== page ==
Baking and Cooking With Food Allergies
How to cope with wheat allergies, milk allergies, and egg allergies in the kitchen.
Wheat Allergy Tips continued...
Substitutes for wheat in recipes:
- For breads, rolls, muffins, brownies, etc., substitute barley flour as long
as your allergy is to wheat and not gluten. It performs the best of the
alternative flours because it's one of the few grains, besides wheat, that
contributes some gluten, notes Lincoln. Some stores also sell gluten-free
baking flour, which can be used for making everything from cakes and cookies to
breads and muffins.
- Substitute wheat-free pastas for noodles called for in recipes. Made from a
variety of grains including quinoa, corn, potato, rice, and beans, wheat-free
pastas are widely available in stores.
- Eliminate the breadcrumbs in recipes like casseroles, fried chicken,
eggplant parmesan, or meat loaf and use shredded parmesan, crumbled wheat-free
crackers, or cornmeal (depending on the recipe).
- For sauces and gravies, thicken the mixture with cornstarch, potato starch,
or tapioca starch.
- For sauces, gravies, or creamy dressing, thicken and blend the mixture with
pureed soft or silken tofu.
- For pancakes/waffles, use flour from other grains such as oat flour, rice
flour, or barley flour.
- Instead of beer in recipes, substitute apple juice or wine.
Lincoln warns that recipes made with the wheat-free and gluten-free flour
tend to be a bit drier, not rise as much, and have a more crumbly texture. She
recommends adding a little xanthan gum to these recipes to help the bread
products rise and hold together better. Bob's Red Mill recommends the following
amounts of xanthan gum for gluten-free baking:
- For cookies: add 1/4 teaspoon per cup of flour
- For cakes and pancakes: add 1/2 teaspoon per cup of flour
- For muffins and quick breads: add 3/4 teaspoon per cup of flour
- For breads: add 1 to 1-1/2 teaspoons per cup of flour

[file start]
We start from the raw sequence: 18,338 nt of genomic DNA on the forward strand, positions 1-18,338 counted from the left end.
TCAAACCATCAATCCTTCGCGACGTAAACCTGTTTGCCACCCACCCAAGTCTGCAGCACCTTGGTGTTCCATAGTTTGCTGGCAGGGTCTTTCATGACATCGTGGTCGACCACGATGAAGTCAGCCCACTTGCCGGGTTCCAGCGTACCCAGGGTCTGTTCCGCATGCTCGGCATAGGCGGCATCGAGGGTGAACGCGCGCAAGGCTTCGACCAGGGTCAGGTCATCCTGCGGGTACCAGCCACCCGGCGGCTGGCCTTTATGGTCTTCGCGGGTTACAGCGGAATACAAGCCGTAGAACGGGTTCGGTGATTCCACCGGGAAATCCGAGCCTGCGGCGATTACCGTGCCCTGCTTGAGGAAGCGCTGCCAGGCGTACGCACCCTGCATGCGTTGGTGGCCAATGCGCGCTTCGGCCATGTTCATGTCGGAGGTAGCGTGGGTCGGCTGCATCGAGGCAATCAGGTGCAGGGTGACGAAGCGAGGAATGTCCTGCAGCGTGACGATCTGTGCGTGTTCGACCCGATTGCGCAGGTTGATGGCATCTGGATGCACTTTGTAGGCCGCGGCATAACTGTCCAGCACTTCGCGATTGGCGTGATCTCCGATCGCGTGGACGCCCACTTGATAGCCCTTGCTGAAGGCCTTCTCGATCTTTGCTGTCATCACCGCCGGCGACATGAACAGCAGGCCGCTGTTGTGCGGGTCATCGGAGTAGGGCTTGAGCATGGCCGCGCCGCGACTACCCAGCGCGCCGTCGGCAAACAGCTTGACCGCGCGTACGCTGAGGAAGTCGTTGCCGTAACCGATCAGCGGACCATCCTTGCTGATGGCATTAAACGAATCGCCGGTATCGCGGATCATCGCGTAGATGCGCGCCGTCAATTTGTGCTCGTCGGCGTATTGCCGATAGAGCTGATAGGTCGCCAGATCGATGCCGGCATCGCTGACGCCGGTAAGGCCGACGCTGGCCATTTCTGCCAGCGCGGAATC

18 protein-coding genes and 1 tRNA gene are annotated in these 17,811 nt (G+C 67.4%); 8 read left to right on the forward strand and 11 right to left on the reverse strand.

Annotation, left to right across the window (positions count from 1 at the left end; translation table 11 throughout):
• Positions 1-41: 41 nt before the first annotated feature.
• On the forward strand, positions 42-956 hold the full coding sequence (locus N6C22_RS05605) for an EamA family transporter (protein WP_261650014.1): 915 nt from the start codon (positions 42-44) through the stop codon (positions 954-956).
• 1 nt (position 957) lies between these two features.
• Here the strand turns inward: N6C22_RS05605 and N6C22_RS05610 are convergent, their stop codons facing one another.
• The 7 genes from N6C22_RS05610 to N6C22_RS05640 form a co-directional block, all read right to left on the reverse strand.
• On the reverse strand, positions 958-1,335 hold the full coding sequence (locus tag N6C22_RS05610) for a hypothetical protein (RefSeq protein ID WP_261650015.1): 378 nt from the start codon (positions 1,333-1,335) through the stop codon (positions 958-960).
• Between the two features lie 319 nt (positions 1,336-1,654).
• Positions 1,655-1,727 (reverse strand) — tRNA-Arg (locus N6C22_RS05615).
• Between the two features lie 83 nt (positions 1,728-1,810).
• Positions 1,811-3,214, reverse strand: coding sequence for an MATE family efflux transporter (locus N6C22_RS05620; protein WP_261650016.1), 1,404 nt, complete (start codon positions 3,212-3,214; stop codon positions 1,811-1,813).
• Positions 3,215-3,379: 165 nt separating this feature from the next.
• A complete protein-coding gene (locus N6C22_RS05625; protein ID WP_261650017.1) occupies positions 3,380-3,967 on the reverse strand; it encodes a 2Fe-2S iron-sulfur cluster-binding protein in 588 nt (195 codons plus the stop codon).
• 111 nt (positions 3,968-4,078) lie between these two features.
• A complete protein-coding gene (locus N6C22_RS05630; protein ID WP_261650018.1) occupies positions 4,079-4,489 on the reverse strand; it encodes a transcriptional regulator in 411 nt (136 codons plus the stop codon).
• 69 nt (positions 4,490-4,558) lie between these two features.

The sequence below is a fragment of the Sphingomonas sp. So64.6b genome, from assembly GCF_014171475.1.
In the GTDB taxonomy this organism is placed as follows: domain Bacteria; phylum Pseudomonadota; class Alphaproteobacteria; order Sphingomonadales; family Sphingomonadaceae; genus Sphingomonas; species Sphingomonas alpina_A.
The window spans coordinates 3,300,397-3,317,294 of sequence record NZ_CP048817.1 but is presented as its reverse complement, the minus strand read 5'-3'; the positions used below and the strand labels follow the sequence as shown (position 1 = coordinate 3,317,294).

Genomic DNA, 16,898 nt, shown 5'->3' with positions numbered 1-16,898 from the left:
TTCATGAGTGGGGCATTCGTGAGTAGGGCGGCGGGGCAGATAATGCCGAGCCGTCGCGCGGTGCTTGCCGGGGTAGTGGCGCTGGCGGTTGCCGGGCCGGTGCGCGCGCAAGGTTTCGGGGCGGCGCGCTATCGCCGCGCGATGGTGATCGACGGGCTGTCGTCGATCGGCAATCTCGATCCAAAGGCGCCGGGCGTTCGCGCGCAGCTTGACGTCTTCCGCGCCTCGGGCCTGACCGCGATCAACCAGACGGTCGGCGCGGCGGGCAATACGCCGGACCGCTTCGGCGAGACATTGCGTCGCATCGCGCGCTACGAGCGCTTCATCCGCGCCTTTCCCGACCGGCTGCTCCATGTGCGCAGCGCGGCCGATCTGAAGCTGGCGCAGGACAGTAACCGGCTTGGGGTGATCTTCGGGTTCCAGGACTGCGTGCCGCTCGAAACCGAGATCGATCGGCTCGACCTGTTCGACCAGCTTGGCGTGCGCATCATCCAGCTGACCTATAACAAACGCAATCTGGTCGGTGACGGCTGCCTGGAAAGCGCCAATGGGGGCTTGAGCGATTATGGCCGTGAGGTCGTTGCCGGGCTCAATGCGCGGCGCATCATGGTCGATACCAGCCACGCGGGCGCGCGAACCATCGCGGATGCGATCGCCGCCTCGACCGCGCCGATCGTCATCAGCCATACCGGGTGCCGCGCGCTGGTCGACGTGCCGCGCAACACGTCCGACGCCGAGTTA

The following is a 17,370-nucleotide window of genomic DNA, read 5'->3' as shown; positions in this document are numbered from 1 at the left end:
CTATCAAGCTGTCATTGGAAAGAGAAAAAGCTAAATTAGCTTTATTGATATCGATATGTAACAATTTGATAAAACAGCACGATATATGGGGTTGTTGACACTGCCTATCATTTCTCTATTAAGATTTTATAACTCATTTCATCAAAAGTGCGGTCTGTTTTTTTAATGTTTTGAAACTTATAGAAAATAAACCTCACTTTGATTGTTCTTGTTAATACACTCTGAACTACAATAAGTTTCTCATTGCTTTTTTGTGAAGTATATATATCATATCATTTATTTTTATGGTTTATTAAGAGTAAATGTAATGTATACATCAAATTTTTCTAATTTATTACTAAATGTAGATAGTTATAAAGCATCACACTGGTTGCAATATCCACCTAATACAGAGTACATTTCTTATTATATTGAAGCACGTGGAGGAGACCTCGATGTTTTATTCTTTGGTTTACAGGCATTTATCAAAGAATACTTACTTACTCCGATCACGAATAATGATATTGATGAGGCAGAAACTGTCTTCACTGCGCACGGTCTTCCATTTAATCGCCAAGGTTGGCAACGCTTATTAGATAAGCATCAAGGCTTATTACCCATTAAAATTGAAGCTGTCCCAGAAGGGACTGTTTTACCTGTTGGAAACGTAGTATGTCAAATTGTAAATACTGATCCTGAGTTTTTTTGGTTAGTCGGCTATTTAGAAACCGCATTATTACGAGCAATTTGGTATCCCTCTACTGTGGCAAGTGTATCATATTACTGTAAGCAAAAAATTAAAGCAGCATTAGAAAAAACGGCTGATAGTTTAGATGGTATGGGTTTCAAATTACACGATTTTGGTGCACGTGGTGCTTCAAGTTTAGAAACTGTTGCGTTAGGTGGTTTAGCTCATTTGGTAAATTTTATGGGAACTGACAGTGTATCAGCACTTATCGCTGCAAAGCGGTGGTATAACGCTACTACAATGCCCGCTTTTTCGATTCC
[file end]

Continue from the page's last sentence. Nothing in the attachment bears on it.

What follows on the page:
- Pizza dough: add 2 teaspoons per cup of flour
Milk Allergy Tips
Having a cow's milk allergy, which includes an immune system reaction to
proteins in milk, casein, and whey, is different than being lactose intolerant
(an inability to digest milk sugar or lactose). The milk allergy reaction can
take place a few minutes or hours after eating or drinking a milk product. Keep
in mind that between 13% and 20% of children who are allergic to milk are also
allergic to beef.
Check the ingredients before you use a product, especially in processed or
prepared foods, because manufacturers occasionally change the ingredients.
Foods/products to avoid:
- Milk of any type such as condensed, evaporated, dry or powdered milk, or
cream. This also includes Lactaid and acidophilus milk.
- Goat's milk and milk from other animals. (Goat's milk protein is similar to
cow's milk protein and may cause a reaction.)
- All types of cream and half-and-half
- Ice cream and ice milk
- Sherbet or frozen milk made with milk or milk-based ingredients
- Puddings and custards
- Cream-based sauces and soups, white sauces
- Butter, butter flavor, or non-vegan margarine, ghee, and everything made
- Cheese (all types), including cottage cheese and soy cheese
- Au gratin or creamed or scalloped recipe items
- All baked goods made with milk, including breads
- Mashed potatoes or other vegetable dishes made with milk, cheese, butter,
margarine, or cream
- Casseroles or other meat entrees or side dishes made with milk, cheese,
butter, margarine, or cream
- Instant cocoa, breakfast drink mixes, and cereals containing dried milk or
any milk derivative